SAN FRANCISCO – Golden State Warriors coach Steve Kerr said Milwaukee Bucks star Giannis Antetokounmpo’s comments earlier this week on how success and failure are viewed in professional sports — and how everything’s not always so black and white — were right on the money.
Asked in a postgame interview Wednesday following the top-seeded Bucks’ first-round series loss to the eighth-seeded Miami Heat whether he viewed his team’s season as a failure, Antetokounmpo snapped back and asked, “Do you get a promotion every year, in your job? No. So every year you work is a failure? Yes or no?”
The Bucks, who finished the season with the NBA’s best record at 58-24, lost the series to the Heat four games to one. Milwaukee won the NBA championship in 2020-2021 and went 51-31 the following season, only to lose in the second round of the playoffs.
“Every year you work, you work towards something, towards a goal, which is to get a promotion, to be able to take care of your family, provide a house for them, or take care of your parents,” Antetokounmpo said Wednesday after the Bucks were eliminated. “You work towards a goal — it’s not a failure. It’s steps to success.”
“He’s so right,” Kerr said Friday before the Warriors played the Sacramento Kings in Game 6 of their first-round playoff series. “You know, are there really 29 failures every year in the league and only one (successful) team? It just can’t be a zero-sum game.”
Milwaukee has averaged roughly 54 wins a season over the last five years and has made the playoffs every year since 2016-17. Still, the Bucks faced some criticism for not having more playoff success while in their championship window with a superstar like Antetokounmpo on their roster.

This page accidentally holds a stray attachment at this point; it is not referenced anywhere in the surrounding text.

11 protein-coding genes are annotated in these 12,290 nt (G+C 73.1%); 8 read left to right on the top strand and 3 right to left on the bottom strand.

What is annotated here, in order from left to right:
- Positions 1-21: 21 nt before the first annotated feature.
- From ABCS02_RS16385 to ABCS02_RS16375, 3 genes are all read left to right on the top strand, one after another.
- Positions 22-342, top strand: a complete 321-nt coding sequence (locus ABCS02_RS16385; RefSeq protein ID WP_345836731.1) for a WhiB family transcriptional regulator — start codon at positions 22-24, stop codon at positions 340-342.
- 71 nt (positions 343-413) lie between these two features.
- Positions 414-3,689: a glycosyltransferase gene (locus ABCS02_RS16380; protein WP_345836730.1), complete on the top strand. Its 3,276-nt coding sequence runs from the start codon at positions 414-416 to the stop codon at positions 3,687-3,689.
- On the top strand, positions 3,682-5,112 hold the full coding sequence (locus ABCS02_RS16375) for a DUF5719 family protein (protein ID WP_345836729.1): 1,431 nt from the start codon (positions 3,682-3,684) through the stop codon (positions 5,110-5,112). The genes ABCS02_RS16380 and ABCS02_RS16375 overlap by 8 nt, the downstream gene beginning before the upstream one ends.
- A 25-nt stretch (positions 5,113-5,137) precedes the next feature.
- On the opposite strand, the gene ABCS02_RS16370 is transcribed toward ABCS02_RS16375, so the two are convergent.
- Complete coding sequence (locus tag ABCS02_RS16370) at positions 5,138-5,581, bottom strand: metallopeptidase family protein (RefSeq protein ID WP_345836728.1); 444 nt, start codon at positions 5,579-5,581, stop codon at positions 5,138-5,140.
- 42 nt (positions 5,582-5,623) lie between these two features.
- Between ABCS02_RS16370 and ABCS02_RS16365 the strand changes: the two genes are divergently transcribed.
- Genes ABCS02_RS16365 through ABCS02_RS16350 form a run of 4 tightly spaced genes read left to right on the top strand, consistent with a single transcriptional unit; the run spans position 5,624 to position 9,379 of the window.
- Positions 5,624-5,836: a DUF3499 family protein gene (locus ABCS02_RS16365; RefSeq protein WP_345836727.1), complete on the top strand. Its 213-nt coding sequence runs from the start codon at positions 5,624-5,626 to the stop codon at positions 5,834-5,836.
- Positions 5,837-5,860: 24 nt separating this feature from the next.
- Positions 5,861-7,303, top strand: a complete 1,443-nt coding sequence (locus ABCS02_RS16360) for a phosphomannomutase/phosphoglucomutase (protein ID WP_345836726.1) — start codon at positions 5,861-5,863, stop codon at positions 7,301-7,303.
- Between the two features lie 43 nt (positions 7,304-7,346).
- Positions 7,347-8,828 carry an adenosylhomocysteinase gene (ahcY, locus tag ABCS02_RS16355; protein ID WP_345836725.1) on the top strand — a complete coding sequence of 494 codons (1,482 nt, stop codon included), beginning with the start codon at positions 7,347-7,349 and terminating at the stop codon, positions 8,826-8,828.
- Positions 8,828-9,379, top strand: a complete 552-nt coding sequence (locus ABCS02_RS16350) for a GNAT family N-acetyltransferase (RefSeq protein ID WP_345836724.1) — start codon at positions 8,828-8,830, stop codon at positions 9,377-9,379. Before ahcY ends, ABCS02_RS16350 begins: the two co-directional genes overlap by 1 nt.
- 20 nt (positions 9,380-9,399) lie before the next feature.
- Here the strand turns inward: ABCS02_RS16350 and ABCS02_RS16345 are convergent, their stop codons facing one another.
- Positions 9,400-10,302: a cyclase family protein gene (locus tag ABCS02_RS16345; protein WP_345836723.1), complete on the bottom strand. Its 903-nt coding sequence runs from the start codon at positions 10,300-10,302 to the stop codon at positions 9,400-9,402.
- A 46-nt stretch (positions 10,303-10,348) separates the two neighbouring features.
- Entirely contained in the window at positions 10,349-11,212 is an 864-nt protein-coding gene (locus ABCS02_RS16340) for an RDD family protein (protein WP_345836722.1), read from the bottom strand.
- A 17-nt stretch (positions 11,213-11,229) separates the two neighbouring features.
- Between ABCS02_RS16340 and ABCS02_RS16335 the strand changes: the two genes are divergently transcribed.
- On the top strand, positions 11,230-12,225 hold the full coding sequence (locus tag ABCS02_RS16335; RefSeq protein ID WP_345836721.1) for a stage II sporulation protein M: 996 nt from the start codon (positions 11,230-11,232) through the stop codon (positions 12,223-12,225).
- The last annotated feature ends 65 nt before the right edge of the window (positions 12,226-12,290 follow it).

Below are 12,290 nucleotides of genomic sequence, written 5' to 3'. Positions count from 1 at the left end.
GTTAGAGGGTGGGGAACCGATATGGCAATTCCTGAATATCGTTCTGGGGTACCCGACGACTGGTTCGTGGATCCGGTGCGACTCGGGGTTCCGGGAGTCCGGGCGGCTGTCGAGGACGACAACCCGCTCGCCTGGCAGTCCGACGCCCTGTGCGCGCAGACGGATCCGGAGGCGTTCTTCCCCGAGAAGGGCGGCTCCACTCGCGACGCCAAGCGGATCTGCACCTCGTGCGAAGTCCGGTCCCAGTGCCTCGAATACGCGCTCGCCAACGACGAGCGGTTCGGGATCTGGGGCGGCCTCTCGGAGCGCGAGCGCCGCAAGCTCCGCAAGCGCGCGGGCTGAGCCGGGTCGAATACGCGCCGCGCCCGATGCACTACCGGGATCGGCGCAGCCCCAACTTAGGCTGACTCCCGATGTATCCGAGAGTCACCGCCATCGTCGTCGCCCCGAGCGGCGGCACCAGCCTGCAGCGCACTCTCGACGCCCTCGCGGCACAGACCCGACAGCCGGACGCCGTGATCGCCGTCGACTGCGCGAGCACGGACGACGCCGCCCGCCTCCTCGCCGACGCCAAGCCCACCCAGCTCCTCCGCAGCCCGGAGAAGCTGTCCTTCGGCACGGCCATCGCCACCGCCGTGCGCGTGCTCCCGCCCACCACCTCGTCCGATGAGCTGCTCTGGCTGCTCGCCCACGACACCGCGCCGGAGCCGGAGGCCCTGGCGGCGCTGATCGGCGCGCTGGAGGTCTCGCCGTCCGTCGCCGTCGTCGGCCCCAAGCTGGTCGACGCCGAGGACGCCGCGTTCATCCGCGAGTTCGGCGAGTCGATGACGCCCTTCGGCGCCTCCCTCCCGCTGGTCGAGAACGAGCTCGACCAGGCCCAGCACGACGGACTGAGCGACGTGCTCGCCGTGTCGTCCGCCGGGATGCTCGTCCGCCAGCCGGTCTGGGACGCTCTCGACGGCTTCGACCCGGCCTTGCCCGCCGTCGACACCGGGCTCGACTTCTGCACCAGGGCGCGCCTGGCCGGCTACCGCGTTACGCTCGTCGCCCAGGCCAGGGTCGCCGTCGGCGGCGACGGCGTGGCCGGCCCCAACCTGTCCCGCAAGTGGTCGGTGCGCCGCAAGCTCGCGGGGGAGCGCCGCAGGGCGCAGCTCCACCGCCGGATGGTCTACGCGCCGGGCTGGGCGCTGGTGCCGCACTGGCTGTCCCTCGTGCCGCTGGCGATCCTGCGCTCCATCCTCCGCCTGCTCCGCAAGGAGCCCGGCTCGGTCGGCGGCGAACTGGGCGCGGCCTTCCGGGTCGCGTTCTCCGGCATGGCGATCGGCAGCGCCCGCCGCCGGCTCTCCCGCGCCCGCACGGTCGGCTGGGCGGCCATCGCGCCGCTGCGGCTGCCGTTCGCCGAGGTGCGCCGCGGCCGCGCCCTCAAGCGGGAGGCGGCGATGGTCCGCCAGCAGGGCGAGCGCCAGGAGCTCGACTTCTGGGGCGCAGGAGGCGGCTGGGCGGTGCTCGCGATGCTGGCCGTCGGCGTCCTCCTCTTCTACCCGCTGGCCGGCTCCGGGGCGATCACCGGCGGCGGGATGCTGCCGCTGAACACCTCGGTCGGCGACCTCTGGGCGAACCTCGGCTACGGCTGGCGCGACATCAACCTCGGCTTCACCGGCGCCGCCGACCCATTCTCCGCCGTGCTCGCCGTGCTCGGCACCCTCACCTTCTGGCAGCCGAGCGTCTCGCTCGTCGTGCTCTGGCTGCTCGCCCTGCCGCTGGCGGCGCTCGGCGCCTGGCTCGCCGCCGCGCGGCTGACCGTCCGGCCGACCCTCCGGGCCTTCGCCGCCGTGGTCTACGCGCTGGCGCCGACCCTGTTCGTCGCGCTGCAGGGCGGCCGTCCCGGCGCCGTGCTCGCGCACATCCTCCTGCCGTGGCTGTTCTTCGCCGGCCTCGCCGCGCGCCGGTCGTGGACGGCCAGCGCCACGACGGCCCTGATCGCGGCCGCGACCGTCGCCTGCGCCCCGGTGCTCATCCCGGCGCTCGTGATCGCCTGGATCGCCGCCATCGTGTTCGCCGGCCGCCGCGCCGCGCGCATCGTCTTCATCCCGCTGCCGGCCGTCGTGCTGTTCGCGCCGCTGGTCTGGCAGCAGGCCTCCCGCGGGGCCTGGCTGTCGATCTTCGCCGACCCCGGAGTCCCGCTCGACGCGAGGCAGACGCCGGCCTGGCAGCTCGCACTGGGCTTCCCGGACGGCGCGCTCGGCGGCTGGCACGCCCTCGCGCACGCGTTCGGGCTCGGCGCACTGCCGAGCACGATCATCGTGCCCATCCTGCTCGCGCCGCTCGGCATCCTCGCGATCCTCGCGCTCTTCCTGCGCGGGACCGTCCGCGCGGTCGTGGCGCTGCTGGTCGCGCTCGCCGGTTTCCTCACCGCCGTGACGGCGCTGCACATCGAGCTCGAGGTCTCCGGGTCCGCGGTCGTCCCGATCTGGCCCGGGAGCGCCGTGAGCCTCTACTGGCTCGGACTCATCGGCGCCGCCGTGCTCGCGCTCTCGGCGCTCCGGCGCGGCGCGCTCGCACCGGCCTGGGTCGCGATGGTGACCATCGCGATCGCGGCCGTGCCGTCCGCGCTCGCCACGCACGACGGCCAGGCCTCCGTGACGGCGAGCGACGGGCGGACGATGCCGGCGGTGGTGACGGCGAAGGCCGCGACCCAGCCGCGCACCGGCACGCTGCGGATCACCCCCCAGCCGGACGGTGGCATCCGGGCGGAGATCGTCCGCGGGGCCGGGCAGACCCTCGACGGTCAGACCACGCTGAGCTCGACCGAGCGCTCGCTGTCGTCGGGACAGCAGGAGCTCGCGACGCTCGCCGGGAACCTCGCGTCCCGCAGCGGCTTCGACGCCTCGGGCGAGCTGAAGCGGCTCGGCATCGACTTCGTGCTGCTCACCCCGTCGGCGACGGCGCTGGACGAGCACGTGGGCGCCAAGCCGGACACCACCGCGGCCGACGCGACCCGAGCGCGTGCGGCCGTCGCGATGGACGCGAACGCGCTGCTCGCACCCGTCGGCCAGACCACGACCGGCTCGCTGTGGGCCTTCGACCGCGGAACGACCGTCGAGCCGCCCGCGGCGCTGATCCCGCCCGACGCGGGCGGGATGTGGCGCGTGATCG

Kerr knows all about big expectations. The Warriors won four world titles in eight seasons from 2014-22 and made the NBA Finals in two other years. Still, Kerr and company faced questions after missing the postseason in 2020 and 2021.
“I watch our guys every day, and I know this goes on around the league. But these guys work so hard, and they put so much into it, and so when you hear terms like embarrassment or ashamed, like, why should anybody on Milwaukee be embarrassed or ashamed that they lost in the playoffs?” Kerr said. “Nobody should be embarrassed. As long as they put in the work and put in the effort — which you know they did — this is sports at the highest level.”
Kerr thanked Antetokounmpo for offering some perspective and context to what it’s like to be a player or coach in the NBA.
“Miami’s a hell of a team. Jimmy Butler’s one of the greatest players in the league. Erik Spoelstra is one of the great coaches in the league,” Kerr said. “You can say all that stuff, upset and (number) one versus eight, these are the greatest players on Earth. They’re competing against each other, and somebody’s going to win and somebody’s going to lose.”
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Kerr said he saw a story on ESPN that said a Cleveland Cavaliers team official noted that coach J.B. Bickerstaff’s job was still safe despite losing in the first round to the New York Knicks.
“I’m like, ‘Oh, really?’ Like, this guy turned the franchise around. You think about where Cleveland was two years ago,” Kerr said of the Cavs, who have improved from 22-50 to 51-31 in three years under Bickerstaff.
“J.B. is one of the best coaches in the league, a phenomenal addition and has done a phenomenal job. So when you read stuff like that, it’s sort of mind-boggling. But it is the world we live in and we all know what we’re signing up for. But it’s great when you have representatives like Giannis to try to talk sense into everybody.”
NOTE: Draymond Green came off the bench for the third consecutive game Friday, as the Warriors went with a starting lineup of Steph Curry, Jordan Poole, Klay Thompson, Andrew Wiggins, and Kevon Looney.
Green, who was suspended for Game 3, averaged 16.5 points, seven rebounds and seven assists on games 4 and 5 when he came off the bench and averaged just over 31 minutes per game.
Green mentioned recently that coming off the bench has allowed him to watch the game develop before he enters.
“He’s seeing the openings that are there against their defense,” Kerr said of Green. “He did a great job of attacking the basket and seeing the lanes to the hoop, putting it on the floor and getting to the rim and scoring.”